On the other hand, there are reasons that distinguish granting Hannah-Jones tenure from others in academia.

If a reaction to her politics, that’s a problem. If it was a reaction to her lack of a Ph.D., scholarship or pedagogical experience, and the faculty vote was in deference to her politics, prominence and awards despite having no qualifications, that’s a different problem.

What were the chances that the UNC faculty would vote against giving someone with the ideological prominence of Hannah-Jones tenure, and be branded racist across the academic, social media and progressive universe? This isn’t to suggest they were insincere in their vote, as it would surprise no one to learn that they truly shared her passionate, if ahistorical, reimagination of America. This would hardly be the first time scholarly rigor gave way to ideological adoration, and to the woke, Hannah-Jones was a star and a pretty huge “get” for UNC’s Hussman School of Journalism and Media.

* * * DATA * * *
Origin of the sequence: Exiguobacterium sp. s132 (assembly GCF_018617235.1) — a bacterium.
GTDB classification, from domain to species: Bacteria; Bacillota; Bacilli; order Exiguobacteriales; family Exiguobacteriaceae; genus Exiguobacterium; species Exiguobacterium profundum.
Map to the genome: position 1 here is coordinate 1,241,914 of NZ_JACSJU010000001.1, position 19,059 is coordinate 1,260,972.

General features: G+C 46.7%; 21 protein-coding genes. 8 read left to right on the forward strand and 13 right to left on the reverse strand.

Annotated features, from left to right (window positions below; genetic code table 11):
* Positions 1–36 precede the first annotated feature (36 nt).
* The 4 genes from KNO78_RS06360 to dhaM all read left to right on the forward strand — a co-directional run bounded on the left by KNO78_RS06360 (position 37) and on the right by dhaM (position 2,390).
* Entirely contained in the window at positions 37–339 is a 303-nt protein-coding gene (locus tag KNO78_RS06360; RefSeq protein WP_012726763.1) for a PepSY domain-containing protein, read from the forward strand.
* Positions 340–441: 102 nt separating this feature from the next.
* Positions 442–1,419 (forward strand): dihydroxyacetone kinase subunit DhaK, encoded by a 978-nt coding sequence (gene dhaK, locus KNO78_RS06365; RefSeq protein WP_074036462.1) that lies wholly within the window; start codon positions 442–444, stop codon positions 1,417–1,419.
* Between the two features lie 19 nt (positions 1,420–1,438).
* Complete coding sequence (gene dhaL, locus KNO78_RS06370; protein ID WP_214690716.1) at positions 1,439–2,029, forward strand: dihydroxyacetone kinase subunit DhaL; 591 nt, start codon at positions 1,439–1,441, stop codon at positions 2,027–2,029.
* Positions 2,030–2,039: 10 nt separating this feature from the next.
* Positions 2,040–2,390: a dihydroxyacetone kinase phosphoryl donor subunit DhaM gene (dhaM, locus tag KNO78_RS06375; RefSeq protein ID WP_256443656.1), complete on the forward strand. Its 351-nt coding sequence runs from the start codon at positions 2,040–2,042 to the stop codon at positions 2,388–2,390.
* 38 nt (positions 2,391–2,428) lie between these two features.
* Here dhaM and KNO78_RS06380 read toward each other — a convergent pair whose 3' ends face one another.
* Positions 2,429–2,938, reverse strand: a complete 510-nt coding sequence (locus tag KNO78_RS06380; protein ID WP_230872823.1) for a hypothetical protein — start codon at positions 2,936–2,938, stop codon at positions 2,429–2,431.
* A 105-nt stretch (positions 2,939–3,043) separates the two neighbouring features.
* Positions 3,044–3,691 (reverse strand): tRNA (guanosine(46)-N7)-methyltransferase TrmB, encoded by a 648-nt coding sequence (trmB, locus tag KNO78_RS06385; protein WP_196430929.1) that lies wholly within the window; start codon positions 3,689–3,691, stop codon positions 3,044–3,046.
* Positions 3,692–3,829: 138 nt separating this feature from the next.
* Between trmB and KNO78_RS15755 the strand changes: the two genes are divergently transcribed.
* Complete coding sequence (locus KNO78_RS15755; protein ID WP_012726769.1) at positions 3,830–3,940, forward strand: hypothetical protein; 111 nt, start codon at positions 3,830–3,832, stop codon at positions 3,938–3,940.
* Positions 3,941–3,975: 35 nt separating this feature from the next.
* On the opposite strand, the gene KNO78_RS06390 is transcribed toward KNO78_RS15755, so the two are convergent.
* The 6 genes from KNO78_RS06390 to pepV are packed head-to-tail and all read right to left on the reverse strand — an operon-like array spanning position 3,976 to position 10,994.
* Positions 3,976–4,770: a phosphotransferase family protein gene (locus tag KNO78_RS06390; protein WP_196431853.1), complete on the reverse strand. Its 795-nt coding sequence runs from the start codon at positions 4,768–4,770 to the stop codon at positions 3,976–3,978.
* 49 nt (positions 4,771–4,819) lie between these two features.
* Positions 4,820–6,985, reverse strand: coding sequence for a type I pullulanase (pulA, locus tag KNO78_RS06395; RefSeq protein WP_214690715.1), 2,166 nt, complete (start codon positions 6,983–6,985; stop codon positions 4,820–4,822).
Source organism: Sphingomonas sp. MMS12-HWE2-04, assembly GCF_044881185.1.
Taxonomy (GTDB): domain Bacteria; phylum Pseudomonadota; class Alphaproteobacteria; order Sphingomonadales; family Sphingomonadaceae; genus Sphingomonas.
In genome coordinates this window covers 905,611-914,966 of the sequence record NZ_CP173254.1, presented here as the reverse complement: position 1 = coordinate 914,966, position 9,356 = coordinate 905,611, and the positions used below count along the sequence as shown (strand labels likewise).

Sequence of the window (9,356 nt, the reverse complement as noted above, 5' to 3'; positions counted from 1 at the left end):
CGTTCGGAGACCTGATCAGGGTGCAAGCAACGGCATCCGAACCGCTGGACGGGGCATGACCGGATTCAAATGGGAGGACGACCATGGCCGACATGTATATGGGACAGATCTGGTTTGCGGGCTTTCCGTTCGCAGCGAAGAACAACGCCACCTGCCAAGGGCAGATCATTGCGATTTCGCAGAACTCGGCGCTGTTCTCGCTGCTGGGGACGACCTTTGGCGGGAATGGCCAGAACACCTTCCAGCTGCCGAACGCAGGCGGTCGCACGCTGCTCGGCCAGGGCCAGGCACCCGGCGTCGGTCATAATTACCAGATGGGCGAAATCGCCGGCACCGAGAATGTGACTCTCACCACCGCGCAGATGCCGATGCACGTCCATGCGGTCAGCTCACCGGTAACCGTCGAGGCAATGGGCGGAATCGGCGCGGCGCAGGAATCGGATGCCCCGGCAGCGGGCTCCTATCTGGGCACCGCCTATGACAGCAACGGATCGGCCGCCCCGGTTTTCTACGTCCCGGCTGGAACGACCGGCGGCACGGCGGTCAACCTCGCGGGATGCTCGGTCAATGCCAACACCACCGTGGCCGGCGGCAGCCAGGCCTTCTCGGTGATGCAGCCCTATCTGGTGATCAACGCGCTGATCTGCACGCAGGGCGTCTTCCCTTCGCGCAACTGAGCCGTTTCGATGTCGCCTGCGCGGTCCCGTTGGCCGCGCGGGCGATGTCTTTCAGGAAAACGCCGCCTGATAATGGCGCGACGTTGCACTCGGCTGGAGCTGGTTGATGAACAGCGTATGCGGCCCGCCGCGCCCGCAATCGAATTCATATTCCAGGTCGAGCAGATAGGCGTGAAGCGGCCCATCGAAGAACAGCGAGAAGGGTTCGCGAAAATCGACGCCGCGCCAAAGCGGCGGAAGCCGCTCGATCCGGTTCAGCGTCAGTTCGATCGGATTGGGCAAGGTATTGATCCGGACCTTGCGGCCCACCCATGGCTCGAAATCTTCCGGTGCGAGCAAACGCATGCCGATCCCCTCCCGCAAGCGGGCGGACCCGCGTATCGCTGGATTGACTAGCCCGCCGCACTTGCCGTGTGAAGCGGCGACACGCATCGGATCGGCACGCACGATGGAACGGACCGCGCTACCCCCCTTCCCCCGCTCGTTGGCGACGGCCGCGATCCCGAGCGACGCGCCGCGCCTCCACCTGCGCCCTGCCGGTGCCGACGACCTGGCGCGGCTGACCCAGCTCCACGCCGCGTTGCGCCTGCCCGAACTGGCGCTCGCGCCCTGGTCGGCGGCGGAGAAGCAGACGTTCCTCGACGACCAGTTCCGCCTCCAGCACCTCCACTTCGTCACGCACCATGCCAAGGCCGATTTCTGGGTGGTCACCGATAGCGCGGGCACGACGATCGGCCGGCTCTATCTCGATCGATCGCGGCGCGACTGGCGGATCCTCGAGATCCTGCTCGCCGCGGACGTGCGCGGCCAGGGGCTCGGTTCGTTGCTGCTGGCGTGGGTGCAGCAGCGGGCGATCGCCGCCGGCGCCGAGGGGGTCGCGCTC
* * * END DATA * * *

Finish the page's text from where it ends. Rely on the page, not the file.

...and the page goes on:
In the April announcement, the dean of the journalism school, Susan King, said: “Now one of the most respected investigative journalists in America will be working with our students on projects that will move their careers forward and ignite critically important conversations.”

Whether you would agree with the description of Hannah-Jones as “one of the most respected investigative journalists in America” isn’t the point. She is, undoubtedly, a “big deal” journalist. She has a Pulitzer. You don’t. I don’t.

But aside from having essentially no academic qualifications, should her journalistic prominence suffice to grant her tenure? As it turns out, that may not be the right question at all.